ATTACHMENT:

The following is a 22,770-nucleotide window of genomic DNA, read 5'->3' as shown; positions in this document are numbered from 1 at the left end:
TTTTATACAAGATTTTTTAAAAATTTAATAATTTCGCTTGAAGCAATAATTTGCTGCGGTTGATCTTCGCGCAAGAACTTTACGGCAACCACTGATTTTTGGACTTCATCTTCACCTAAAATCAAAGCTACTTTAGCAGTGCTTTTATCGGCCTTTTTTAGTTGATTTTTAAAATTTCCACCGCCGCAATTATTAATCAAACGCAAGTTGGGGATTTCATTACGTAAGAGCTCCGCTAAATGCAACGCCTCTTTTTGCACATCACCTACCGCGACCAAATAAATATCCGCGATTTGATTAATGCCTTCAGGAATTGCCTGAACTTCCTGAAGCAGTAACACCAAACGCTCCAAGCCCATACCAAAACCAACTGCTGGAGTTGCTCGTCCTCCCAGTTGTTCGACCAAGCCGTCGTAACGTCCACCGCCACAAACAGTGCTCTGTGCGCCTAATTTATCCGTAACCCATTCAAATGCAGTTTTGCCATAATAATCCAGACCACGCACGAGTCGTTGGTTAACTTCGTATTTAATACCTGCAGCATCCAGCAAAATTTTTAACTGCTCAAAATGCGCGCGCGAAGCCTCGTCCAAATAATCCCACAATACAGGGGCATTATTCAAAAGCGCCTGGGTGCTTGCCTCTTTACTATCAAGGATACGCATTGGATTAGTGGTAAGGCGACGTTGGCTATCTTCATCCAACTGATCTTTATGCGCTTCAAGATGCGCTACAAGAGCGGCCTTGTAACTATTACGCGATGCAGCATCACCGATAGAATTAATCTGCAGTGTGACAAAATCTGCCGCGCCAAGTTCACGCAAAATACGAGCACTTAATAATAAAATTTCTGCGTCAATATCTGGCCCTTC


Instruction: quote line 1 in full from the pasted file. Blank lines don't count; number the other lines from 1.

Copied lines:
The following is a 22,770-nucleotide window of genomic DNA, read 5'->3' as shown; positions in this document are numbered from 1 at the left end: